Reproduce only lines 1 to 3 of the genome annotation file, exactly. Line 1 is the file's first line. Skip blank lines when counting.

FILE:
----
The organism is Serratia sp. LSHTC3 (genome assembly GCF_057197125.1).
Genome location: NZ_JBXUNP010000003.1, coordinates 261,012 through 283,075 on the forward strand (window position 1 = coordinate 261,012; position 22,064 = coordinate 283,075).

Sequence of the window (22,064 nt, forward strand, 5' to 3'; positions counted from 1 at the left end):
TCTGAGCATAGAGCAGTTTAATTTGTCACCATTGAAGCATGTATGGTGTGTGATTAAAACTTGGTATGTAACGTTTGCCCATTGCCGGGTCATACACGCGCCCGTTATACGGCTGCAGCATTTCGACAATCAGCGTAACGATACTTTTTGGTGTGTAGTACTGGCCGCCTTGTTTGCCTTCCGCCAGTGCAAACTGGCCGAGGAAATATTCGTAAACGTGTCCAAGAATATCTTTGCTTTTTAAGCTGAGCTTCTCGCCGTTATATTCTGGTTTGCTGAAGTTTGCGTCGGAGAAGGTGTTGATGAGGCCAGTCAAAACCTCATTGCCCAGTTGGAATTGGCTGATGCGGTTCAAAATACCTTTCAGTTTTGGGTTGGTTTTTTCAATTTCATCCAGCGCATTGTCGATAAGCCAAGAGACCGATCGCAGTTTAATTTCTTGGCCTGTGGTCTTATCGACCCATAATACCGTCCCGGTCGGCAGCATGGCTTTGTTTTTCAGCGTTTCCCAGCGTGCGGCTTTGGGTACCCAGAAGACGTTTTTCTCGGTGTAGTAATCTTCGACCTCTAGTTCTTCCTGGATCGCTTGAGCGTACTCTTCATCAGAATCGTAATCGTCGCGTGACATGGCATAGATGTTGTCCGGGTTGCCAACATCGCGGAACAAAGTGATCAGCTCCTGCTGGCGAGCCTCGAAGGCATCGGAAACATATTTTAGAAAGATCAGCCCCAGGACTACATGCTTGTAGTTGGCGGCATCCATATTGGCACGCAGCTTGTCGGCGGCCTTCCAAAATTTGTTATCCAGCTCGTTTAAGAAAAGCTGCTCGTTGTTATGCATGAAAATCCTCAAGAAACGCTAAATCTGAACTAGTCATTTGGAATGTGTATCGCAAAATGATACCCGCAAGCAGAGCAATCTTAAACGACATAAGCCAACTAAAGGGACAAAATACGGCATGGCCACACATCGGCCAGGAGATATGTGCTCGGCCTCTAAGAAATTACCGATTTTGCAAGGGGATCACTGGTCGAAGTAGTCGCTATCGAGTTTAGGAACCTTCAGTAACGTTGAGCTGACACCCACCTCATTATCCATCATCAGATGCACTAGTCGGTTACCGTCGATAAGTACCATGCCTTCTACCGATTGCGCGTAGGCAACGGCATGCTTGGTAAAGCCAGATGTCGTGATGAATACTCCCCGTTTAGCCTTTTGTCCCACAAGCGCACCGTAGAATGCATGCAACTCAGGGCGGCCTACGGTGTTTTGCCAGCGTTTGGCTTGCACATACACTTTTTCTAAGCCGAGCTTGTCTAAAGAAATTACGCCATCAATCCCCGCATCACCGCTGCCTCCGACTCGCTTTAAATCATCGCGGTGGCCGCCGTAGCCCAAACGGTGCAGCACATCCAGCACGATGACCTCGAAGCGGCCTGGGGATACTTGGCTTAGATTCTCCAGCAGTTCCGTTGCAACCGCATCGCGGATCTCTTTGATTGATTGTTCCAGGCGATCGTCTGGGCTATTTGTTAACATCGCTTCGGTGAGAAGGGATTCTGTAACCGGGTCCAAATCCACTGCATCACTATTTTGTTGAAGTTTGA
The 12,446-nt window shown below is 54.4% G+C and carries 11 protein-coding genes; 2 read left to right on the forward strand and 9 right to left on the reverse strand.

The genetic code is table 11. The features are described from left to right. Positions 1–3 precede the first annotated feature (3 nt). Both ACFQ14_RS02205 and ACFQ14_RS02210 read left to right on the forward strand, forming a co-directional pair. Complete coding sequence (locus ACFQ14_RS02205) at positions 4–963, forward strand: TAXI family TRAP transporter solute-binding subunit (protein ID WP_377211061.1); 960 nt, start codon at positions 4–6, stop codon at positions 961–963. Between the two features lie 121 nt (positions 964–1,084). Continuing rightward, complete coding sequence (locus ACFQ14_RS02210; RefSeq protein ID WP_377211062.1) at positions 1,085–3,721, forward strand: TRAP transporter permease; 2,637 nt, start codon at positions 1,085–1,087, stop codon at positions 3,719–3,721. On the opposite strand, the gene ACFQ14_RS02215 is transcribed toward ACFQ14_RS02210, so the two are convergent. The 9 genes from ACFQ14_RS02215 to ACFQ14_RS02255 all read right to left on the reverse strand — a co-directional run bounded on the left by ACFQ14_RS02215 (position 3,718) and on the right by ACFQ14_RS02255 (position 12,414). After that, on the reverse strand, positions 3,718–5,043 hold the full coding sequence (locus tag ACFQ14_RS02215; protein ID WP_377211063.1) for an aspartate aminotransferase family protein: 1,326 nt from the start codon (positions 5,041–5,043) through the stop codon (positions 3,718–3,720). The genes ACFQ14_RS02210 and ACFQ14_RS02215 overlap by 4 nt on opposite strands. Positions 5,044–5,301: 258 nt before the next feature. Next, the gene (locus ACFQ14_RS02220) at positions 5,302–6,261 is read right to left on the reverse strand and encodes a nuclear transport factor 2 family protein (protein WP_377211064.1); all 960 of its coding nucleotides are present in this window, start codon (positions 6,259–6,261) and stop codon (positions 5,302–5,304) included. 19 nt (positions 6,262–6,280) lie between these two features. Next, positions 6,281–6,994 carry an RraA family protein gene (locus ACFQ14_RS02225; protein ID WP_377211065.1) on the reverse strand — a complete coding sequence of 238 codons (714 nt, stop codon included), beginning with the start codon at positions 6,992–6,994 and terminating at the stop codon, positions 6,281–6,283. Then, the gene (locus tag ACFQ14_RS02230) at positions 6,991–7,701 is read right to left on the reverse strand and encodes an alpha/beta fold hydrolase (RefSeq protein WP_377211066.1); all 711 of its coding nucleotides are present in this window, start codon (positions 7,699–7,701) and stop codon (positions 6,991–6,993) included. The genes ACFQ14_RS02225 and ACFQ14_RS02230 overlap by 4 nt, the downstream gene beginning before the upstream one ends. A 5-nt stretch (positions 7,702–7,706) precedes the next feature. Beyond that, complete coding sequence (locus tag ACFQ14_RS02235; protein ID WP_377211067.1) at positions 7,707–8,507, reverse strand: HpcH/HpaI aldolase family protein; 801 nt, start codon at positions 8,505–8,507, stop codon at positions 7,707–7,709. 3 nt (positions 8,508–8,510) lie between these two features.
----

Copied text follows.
The organism is Serratia sp. LSHTC3 (genome assembly GCF_057197125.1).
Genome location: NZ_JBXUNP010000003.1, coordinates 261,012 through 283,075 on the forward strand (window position 1 = coordinate 261,012; position 22,064 = coordinate 283,075).

Sequence of the window (22,064 nt, forward strand, 5' to 3'; positions counted from 1 at the left end):